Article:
U.S. Women's hoops drops All-Star Game to Team WNBA (but don't panic)

Not ideal, but not quite the red flag of U.S. Men’s team losing to Nigeria

They’ll be fine ... worry about the the men.
They’ll be fine ... worry about the the men.
Image: Getty Images

There’s a big difference between the U.S. men’s basketball team’s losses to Nigeria and Australia and what happened on Wednesday night, as the American women, who are even bigger favorites for Olympic gold than the men, dropped a 93-85 decision to the Team WNBA in the All-Star Game in Las Vegas.

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As much as the men’s losses can be put aside as learning experiences that can be built on as tuneups, it’s clear that the gap between the United States and the rest of the world is continuing to narrow, as has been the case ever since Argentina’s stunning run to gold in 2004 — the only time in the last seven Olympics since pros entered that Team USA didn’t win.

The U.S. women are riding a six-Games winning streak, which started in 1996, the year before the WNBA did. Sue Bird and Diana Taurasi are going to head to Tokyo trying to win fifth golds, each having been part of every U.S. team since 2004. And in the women’s game, what we learned in Las Vegas is that it’s America, and then America’s B team — or in the case of this game, America’s B team, then America.

All-Star MVP Arike Ogunbowale, who scored 26 points to lead Team WNBA, is from Milwaukee. Courtney Williams, who shot 7-of-8 from the floor, is from Folkston, Ga., about 40 miles northwest of Jacksonville. Kahleah Copper? Philadelphia. Brionna Jones? Baltimore. Candace Parker? St. Louis.

In fact, only three players on Team WNBA weren’t Americans: Jonquel Jones, who is from the Bahamas and plays internationally for Bosnia; Liz Cambage, who is Australian and did not play in the All-Star Game; and Satou Sabally, who was born in New York but moved to The Gambia as a toddler, then to Germany, whom she represents internationally in 3-on-3.

Other than Jones’ 18 points and 14 rebounds, Team WNBA was a bunch of Americans who made a strong point about having been overlooked for Olympic consideration. And that doesn’t even include Nneka Ogwunmike, whose exclusion from the American team prompted many observers, but especially Devereaux Peters, to call out USA Basketball for favoring UConn players under the leadership of Geno Auriemma, dating back to Parker getting “the bootiest of the booty minutes” in 2012.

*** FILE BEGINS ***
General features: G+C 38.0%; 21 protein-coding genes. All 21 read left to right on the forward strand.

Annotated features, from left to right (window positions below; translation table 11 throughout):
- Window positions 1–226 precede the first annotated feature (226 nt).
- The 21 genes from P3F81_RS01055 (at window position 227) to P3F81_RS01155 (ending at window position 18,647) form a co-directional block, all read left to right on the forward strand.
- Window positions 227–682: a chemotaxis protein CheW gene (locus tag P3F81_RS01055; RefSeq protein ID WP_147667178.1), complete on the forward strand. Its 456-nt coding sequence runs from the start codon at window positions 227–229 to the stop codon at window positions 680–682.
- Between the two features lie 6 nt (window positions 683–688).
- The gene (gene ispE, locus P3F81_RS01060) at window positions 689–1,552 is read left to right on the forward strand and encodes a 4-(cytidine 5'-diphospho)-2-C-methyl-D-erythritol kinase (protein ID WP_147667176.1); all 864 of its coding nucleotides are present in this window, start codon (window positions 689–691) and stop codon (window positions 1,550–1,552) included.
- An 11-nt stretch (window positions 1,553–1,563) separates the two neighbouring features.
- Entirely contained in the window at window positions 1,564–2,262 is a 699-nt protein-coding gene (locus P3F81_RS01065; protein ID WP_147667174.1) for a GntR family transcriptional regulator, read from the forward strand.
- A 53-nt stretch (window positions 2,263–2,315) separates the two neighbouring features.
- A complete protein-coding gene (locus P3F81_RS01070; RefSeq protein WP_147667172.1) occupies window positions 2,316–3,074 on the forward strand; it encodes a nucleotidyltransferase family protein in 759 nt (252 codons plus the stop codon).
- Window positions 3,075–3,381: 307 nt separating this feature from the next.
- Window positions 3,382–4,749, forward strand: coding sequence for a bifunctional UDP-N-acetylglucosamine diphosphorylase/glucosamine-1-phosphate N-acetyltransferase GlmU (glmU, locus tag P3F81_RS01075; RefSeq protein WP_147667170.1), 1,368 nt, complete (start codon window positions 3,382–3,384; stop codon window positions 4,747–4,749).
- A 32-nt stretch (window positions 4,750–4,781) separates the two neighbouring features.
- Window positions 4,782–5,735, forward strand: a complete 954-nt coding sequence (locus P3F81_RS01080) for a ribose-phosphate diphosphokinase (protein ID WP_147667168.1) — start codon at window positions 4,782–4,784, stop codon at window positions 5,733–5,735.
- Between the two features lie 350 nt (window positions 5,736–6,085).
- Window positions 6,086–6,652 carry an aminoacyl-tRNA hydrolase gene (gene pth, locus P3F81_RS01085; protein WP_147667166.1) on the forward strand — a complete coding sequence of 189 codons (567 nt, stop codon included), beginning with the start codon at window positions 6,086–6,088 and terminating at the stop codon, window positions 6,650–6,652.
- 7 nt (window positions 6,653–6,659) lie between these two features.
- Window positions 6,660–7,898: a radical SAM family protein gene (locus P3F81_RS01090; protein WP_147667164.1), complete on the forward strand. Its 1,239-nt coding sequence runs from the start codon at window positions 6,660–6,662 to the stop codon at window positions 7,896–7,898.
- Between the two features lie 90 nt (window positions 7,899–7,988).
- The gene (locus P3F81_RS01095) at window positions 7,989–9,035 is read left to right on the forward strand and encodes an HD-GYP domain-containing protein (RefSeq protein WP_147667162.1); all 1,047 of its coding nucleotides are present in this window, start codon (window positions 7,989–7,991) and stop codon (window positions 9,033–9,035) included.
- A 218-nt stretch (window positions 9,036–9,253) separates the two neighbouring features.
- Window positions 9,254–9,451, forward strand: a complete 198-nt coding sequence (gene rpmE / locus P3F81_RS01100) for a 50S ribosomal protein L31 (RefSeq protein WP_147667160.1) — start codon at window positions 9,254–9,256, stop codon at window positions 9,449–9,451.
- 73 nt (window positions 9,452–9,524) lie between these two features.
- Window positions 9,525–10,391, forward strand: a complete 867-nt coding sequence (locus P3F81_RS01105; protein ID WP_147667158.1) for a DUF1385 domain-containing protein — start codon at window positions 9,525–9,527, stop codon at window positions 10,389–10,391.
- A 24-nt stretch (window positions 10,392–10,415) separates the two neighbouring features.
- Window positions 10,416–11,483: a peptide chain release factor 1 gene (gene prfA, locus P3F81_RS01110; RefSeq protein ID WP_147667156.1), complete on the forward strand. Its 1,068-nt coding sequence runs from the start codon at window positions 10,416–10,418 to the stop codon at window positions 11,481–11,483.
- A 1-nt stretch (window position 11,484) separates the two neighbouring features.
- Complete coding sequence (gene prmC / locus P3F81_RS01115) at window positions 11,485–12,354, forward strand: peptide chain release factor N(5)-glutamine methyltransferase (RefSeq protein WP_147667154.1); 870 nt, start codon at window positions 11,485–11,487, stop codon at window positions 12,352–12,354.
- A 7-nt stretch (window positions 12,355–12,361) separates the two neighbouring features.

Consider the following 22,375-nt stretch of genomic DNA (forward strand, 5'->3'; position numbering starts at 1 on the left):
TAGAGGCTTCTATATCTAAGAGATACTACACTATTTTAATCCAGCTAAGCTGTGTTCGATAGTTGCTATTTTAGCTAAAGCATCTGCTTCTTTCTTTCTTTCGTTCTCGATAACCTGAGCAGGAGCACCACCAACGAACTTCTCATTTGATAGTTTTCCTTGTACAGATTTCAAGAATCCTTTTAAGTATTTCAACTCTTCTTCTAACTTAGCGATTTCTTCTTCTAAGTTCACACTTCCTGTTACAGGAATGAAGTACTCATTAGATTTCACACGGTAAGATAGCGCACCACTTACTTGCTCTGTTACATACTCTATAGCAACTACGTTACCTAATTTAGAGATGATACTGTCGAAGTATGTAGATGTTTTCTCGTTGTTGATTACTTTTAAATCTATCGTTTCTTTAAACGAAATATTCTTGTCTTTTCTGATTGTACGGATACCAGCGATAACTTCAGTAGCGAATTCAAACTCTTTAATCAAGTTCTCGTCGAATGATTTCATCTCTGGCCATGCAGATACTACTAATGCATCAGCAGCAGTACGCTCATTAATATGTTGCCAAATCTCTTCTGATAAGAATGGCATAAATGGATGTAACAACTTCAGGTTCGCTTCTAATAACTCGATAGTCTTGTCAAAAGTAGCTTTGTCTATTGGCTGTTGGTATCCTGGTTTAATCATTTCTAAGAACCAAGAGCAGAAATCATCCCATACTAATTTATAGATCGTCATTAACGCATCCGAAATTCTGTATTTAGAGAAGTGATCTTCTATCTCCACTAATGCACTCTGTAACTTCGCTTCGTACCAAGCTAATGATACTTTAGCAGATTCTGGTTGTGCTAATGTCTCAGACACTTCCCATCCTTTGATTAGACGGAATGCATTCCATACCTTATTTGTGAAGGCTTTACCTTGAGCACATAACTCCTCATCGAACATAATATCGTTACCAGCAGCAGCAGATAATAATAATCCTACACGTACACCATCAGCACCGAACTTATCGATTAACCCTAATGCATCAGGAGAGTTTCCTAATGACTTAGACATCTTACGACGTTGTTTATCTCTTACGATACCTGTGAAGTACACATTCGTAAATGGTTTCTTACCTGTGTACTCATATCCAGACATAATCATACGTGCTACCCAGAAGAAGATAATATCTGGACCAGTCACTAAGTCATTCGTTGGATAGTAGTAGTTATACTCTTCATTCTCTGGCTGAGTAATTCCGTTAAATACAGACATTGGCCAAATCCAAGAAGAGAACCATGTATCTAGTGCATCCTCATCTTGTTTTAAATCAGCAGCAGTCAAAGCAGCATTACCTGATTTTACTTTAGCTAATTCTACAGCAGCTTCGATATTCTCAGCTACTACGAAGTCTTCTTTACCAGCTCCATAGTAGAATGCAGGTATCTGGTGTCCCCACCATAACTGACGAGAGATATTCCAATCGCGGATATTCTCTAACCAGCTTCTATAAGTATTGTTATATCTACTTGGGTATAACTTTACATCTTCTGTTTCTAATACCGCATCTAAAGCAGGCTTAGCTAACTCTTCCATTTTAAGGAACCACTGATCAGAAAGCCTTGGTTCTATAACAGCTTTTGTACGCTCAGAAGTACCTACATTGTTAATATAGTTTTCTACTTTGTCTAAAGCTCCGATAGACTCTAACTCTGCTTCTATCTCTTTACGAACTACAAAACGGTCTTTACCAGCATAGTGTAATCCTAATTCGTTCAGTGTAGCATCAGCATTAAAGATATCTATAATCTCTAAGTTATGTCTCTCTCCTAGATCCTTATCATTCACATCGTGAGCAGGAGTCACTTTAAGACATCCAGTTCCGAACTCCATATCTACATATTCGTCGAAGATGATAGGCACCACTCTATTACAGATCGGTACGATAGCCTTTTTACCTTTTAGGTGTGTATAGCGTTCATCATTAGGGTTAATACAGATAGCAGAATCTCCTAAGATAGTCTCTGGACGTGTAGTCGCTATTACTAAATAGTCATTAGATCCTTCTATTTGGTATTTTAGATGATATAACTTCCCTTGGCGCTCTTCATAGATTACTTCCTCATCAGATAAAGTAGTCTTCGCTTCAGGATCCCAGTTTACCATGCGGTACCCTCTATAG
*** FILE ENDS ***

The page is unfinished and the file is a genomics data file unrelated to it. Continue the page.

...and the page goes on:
Ogwumike, who has dual citizenship with the U.S. and Nigeria, was denied by FIBA after she petitioned to play for Nigeria, with American consent, ESPN reported on Wednesday. That only serves to further tilt the odds in Team USA’s favor in Tokyo, as one of the best players in the world won’t be there.

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The Americans of Team WNBA won’t, either, even though they might be the second best team on the planet. Or, for one night, the best.

Believe it or not, NBA officiating was trash

The word “Rigged” was trending on Twitter at the end of Game 4 of the NBA Finals, but for whom was it supposed to be rigged? The Bucks did even the series at two games apiece, but the biggest officiating controversy of the night was Devin Booker not being called for his sixth foul, in a game where he scored 42 points.

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The referees’ woeful night was a sideshow, because the main event was Giannis Antetokounmpo obliterating an alley-oop attempt by Deandre Ayton off a Booker feed.

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Not sure about those “Bucks in 6” chants at the end, though. Y’know, because it’s rigged.